December '20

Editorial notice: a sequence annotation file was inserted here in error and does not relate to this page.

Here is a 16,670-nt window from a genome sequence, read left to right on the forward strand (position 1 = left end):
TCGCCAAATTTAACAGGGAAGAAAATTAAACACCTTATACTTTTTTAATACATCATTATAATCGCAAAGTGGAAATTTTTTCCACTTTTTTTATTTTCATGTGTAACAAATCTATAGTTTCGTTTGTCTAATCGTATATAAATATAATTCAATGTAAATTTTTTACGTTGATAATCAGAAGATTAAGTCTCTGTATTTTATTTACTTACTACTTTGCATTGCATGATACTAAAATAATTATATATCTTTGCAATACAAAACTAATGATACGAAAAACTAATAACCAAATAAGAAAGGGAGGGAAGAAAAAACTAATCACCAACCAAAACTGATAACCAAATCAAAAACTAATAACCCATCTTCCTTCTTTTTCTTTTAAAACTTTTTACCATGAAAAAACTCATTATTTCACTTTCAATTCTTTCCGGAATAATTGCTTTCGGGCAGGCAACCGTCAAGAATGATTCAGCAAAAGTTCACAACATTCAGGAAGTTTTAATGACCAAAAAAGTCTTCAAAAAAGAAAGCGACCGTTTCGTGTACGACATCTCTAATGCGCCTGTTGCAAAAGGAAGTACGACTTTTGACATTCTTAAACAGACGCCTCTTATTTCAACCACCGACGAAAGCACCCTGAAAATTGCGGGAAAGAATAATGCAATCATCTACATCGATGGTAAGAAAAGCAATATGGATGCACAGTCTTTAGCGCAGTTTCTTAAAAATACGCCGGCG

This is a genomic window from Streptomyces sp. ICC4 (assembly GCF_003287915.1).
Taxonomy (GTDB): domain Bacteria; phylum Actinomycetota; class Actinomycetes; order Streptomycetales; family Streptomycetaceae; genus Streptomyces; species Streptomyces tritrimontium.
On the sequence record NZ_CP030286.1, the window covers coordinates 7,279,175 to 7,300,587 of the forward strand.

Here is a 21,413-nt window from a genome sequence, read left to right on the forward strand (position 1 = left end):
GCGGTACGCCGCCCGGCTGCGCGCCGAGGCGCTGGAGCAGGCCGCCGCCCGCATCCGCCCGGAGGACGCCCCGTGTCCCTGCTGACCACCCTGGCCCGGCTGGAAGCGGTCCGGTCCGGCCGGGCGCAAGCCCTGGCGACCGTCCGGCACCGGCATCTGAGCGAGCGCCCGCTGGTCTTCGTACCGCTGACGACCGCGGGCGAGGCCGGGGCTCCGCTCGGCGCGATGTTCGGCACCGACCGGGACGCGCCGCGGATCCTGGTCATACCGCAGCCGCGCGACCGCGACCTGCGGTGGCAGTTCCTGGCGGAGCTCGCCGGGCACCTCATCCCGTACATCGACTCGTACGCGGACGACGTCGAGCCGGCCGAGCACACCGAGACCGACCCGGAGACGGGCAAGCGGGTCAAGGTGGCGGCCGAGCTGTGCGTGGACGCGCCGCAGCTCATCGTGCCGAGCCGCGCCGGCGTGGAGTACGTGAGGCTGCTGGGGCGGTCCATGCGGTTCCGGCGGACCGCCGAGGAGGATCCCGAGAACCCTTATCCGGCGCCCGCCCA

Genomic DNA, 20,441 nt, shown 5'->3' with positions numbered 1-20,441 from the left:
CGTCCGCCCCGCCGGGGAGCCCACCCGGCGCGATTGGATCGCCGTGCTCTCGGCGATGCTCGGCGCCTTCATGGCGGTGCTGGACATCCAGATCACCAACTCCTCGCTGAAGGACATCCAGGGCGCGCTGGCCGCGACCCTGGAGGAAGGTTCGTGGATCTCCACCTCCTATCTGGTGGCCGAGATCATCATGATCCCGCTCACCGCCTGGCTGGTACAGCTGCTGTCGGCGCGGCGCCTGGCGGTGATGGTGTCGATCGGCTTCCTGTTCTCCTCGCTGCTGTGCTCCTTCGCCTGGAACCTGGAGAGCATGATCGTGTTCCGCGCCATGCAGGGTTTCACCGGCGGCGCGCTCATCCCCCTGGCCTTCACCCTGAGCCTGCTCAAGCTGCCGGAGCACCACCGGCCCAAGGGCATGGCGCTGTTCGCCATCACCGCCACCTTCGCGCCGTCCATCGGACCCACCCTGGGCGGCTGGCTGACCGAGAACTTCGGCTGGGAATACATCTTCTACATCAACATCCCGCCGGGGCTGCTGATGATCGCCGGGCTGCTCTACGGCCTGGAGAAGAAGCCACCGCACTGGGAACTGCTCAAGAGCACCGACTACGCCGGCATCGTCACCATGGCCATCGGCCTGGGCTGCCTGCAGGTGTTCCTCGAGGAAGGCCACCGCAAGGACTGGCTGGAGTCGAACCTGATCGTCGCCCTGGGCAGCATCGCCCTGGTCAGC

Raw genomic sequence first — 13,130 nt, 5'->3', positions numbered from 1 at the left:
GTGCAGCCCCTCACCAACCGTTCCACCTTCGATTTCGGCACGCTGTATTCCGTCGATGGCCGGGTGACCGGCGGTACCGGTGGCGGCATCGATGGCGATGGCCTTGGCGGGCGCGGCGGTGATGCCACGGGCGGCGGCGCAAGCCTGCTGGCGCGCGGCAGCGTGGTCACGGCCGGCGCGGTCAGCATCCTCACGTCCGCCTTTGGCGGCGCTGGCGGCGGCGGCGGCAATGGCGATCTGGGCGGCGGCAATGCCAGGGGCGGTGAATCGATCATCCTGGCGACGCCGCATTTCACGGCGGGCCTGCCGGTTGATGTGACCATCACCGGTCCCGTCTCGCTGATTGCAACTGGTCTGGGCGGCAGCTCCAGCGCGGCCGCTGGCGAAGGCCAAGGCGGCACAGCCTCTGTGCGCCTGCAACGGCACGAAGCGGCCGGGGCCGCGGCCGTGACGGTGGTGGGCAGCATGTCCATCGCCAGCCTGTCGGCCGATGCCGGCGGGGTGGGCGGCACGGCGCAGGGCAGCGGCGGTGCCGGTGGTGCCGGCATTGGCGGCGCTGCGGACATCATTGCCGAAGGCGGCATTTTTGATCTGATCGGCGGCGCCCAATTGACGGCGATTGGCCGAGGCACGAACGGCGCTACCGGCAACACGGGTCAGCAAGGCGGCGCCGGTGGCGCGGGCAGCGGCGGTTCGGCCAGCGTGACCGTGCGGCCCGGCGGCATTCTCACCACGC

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4 4 G R A P H I C S P R O D E C E M B E R 2 0 2 0 G R A P H I C S - P R O. C O M M ost blank sublimatable products can be classified as either a soft substrate or a hard substrate. Examples of soft substrates include items made of polyester fabric such as T-shirts, sweatshirts, tote bags, flags, towels, socks, blankets, mousepads (poly fabric on a rubber base), oven mitts, and more. In the case of polyester fabrics, the sublimation pro- cess actually dyes the threads without affecting the feel of the material. Examples of hard substrates include a variety of gifts and awards made of glass, metal, acrylic, slate, ceramic, porcelain, wood, and more. Different from polyester fabrics that are naturally sublimatable, hard substrates must have a spe- cial coating applied to them that will accept a transferred image. Since the quality of this pre-applied coating ultimately determines the durability, color, and clarity of images, a product's coating is an important factor to be aware of when compar- ing similar products with varying price points and/or from different suppliers. BASIC PROCESS As I mentioned, there's a huge variety of gifts and awards made/cut from larger sheets of metal, acrylic, wood, and other hard substrates. Products such as key tags, luggage tags, name badges, cutting boards, photo panels, picture frames, clocks, drink coasters, jewelry, and signage are just a few examples of the many product possibilities. Other popular imprintable items such as drinkware are made from ceramic, stainless steel, or special polymer materials. Each substrate (depending on type, size, thickness, and ability to conduct heat) has its own unique production in- structions that should be followed carefully. Instructions are typically provided by the supplier and should include important details such as the suggested type of paper to print on and the time, temperature, and pressure needed in the respec- tive heat press, mug press, or sublimation oven. Although specific transfer techniques vary from substrate to substrate, the basic objective is the same: 1. Secure a printed transfer to the substrate's imprintable area (using either heat tape or special adhesive spray). 2. Place a blank protective sheet of paper under and above the substrate/print- ed transfer (keeps your heat press clean of sublimation gas residue). 3. Adjust the heat press to the selected substrate's suggested temperature (typi- cally 400 F). 4. Adjust the heat press so that it provides the recommended amount of pres- sure (even pressure across the substrate's entire imprintable area is crucial). 5. Press for the recommended amount of time. 6. Remove the substrate from the heat, remove the transfer, and allow to cool (tip: placing in front of a fan or on a cooling plate allows the temp to quickly drop from the 400 F imaging temperature). Today, there are thousands of ready-to-sublimate products out there with countless more on the horizon. Following are just a few examples of new sub- limatable products that are available and the transfer technique for each. Once you're familiar with a substrate's characteristics, it's easy to adjust your pressing technique(s) to the many individual products that are offered. Road to Sublimation Success Sublimating New Hard Substrates A W A R D S & C U S T O M I Z AT I O N mitts, and more. In the case of polyester fabrics, the sublimation pro- cess actually dyes the threads without affecting the feel of the material. Examples of hard substrates include a variety of gifts and awards made of B Y D A V I D G R O S S Whether used to provide save-the-date info or pro- mote a business, a personalized refrigerator mag- net is a unique communication device that every- one loves. (All images courtesy David Gross) REFRIGERATOR MAGNETS Unisub is introducing several new metal shapes for use as refrigerator magnets: hex/honeycomb, rectangle, square, round, and banner/tag (banner shape can be flipped for use as a tag). Whether used to show off a favorite photo, provide save-the- date info, or to promote a business, a personalized refrigerator magnet is a unique and inexpensive communication device that everyone loves. Each shape comes with a 1" magnet attached to the back after imaging. Sublimate your contact info on the back so folks know where they came from. Basic materials list: Basic steps: 1. Download a digital product template and use it to create artwork for these uniquely shaped items. 2. Print the transfer. 3. Cover the bottom table of the heat press with a blank protective sheet of paper. 4. Secure transfer to metal using heat tape. 5. Place metal piece face-up (attached transfer face-down) on the protective paper, cover with another sheet of protective paper, and press for 75 seconds at 400 F with medium pressure. 6. Carefully remove the metal from the press, remove the transfer, and let cool. • Digital template • Printed transfer • Blank refrigerator magnets • Heat tape • Protective paper • Heat gloves • Flat heat press

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